Lately Aphex Twin has been at the center of a whirlwind of activity that, to date, has included the release of two brand spanking new edits of “Avril 14th,” and an ensuing original single dubbed “Mangle 11.” To further fan the Aphex flames, the producer, born Richard David James, also announced a series of upcoming live performances, signaling his return to the festival circuit in 2019. Aphex Twin notably graces Coachella’s 2019 lineup, and will also handle headlining duties alongside Massive Attack at Mexico City’s Ceremonia Festival in April.
2019 is evidently shaping up to be a big year for Aphex Twin, with his recent nomination for a 2019 BRIT Award. Aphex will vie with fellow nominees Craig David, George Ezra, Giggs, and Sam Smith for the BRIT award for “Best Male Solo Artist.” The third time might just prove a charm for Aphex Twin, who previously received nods in the same category in 2002 and 2016. The 2019 BRIT Awards will take place on February 20 at The O2 in London.
The Collapse producer is also preparing to perform in New York City for the first time in 20 years. The acclaimed electronic entity will close the gap between his last live performance in New York during the 1990’s and 2019 at Avant Gardner in Brooklyn. Slated for April 11, the show will also mark Aphex Twin’s first appearance in the US since his set at Houston’s Day For Night festival in 2016. Tickets to Aphex Twin’s Avant Gardner show will go on sale January 18 at 10 AM EST, here.
Aphex Twin is playing a show in New York City on 4/11. It’s the producer’s first show there is quite a while, and it’s happening right before Richard D. James heads to the opposite coast to play Coachella for two weekends. The show will take place at the new-ish venue Avant Gardener in … More »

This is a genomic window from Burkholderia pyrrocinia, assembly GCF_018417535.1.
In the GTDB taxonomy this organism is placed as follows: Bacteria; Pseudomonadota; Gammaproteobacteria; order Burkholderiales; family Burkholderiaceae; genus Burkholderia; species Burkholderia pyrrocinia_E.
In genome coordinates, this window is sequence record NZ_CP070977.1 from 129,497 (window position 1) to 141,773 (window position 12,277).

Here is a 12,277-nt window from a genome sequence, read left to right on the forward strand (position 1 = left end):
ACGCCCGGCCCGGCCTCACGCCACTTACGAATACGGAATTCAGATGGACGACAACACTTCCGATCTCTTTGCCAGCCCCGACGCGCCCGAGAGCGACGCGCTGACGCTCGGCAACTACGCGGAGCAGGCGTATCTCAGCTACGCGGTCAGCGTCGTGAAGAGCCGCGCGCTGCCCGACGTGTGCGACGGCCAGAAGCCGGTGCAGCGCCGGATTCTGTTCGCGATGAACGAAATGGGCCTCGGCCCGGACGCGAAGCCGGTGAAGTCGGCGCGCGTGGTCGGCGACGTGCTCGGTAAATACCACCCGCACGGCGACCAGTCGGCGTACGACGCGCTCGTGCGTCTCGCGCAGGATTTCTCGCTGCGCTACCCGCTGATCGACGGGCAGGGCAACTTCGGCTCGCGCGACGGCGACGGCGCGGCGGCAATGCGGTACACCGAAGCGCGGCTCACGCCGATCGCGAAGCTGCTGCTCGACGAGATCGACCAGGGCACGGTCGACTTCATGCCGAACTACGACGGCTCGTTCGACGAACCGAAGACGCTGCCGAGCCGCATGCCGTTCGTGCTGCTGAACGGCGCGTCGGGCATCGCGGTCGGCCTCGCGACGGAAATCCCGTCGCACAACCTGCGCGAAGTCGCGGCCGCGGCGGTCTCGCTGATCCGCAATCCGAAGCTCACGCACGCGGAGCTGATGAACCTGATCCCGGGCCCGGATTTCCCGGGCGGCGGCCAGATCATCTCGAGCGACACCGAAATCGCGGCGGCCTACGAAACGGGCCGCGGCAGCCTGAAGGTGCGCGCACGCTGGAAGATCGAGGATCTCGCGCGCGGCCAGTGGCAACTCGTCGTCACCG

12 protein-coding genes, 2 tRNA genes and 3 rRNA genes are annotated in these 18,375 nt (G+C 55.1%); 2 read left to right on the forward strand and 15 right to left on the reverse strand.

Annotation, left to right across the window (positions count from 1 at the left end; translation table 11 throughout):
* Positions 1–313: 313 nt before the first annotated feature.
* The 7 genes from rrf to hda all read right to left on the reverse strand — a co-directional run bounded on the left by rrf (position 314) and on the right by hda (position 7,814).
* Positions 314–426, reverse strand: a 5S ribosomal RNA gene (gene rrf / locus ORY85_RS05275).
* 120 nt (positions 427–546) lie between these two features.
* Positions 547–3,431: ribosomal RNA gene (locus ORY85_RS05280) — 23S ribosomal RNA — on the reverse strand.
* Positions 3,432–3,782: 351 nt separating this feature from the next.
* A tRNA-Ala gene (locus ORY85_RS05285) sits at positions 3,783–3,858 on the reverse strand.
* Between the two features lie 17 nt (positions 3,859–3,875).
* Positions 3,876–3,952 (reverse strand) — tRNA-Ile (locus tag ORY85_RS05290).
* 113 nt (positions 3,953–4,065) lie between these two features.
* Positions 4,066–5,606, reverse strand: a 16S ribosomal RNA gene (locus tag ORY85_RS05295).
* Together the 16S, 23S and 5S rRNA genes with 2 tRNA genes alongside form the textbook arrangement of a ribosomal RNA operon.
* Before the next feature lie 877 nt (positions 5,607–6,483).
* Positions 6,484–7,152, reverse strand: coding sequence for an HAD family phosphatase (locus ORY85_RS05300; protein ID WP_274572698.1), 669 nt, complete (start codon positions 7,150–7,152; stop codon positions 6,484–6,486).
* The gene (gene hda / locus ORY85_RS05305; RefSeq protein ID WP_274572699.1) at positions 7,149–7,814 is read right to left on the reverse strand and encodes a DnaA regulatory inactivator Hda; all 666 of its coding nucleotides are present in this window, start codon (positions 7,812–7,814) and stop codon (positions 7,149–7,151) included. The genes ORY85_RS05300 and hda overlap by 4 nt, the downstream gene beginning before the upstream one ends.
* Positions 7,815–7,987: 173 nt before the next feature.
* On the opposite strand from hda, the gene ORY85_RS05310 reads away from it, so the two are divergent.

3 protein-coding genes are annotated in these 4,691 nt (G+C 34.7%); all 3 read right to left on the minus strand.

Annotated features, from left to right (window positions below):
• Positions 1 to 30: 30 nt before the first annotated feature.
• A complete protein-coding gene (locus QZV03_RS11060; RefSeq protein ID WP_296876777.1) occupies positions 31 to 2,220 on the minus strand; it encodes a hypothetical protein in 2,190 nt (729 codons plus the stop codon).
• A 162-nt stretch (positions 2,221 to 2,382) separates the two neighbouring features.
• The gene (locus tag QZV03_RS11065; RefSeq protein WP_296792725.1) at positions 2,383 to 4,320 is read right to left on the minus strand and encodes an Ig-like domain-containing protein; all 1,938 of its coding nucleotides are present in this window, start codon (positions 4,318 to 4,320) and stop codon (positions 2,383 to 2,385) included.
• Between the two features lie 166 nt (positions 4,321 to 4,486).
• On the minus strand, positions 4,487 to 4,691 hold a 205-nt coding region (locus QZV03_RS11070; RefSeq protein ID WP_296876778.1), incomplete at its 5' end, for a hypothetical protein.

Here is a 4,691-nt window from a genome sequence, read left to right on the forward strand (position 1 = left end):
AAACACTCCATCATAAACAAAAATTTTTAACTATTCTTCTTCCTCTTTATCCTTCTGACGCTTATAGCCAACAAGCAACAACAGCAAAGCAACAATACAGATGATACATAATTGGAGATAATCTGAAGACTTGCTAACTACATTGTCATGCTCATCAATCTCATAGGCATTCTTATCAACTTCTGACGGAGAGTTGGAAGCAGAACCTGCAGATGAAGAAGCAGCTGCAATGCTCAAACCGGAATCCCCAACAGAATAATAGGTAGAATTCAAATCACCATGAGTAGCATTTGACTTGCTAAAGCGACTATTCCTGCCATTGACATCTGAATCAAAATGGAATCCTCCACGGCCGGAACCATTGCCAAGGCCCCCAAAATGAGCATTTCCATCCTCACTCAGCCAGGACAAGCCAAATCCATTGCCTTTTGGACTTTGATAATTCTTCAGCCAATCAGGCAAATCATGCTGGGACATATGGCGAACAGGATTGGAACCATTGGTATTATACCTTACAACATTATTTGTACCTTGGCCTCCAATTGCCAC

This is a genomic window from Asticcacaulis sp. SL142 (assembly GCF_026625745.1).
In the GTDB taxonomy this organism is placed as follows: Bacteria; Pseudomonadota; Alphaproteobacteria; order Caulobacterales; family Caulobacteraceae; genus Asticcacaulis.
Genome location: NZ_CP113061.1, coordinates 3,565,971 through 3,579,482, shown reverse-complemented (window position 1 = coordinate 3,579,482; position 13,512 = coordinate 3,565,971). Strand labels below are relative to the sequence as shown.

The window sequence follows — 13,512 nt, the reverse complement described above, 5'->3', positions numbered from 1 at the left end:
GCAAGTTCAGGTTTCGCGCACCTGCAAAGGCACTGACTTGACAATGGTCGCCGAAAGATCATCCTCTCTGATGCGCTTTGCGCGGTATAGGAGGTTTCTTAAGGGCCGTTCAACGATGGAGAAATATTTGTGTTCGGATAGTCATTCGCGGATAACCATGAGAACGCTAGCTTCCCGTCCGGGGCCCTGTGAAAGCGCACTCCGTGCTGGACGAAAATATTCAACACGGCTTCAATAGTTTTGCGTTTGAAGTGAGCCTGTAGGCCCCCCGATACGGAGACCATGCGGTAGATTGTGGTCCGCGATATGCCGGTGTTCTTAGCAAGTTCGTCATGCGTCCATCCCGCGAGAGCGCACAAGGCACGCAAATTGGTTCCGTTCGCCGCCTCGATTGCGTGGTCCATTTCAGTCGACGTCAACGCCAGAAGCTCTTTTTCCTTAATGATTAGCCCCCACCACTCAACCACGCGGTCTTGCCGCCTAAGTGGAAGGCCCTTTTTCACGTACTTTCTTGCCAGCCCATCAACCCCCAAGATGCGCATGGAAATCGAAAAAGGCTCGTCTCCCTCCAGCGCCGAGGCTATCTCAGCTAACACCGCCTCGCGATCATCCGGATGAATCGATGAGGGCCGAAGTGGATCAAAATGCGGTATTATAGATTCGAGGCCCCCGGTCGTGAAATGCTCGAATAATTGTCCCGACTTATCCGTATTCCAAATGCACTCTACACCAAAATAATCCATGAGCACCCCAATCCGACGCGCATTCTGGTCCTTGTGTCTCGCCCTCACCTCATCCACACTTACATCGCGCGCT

A city with a vibrant music scene and appreciation of electronic music, Mexico City has become a hotspot for touring electronic artists in recent years. Returning for the 2019 iteration of the event, Mexico City’s Ceremonia Festival has announced an exceptional lineup including performances from Massive Attack, Aphex Twin, and more.
In addition to the exciting headliners, Ceremonia has brought an eclectic array of electronic and indie talent to their esteemed festival. Jon Hopkins, Kaytranada, DJ Koze, and Modeselektor will provide a day full of grooves, as rebellious Russian punk rockers Pussy Riot and the unbelievably funky Khruangbin will hold down the fort with live band performances. With acts crossover acts like Yaeji, Rosalía, Ambar Lucid, and serpentwithfeet rounding out the lineup, Ceremonia is bringing a variety of must-see talent to Mexico City this April.
The festival’s full billing includes a large number of mainstream dance acts. DJ Snake, Diplo, Bassnectar, Four Tet, and more all land top of the billing. Coachella will run for two back-to-back weekends in mid-April. The first weekend of Coachella 2019 will take place from April 12 to 14, while the second will run from April 19 through April 21. The festival will return to its home at the Empire Polo Club in Indio, California.
Passes will go on sale Friday at 11 a.m. PT /2 p.m. ET.
Some say it isn’t officially the new year until the Coachella lineup is announced. While the festival’s 2019 billing is expected to land any minute, rumors are starting to surface as to who might be gracing the fields of Empire Polo Club, and the evidence suggesting Aphex Twin is plotting a return to Coachella is pretty convincing. Recently, Aphex Twin’s logo appeared in Los Angeles, often signaling some sort of appearance from the enigmatic producer, though this time the graphic appears stamped over Coachella’s logo and recognizable Indio-inspired artwork.
Online discourse is split on whether the indicator is even real or not, but after the release of 2018’s Collapse EP, a return to the festival by the Warp veteran seems increasingly likely. If Aphex Twin did appear on Coachella’s lineup, it would mark an eleven year gap since his last performance at the festival back in 2008.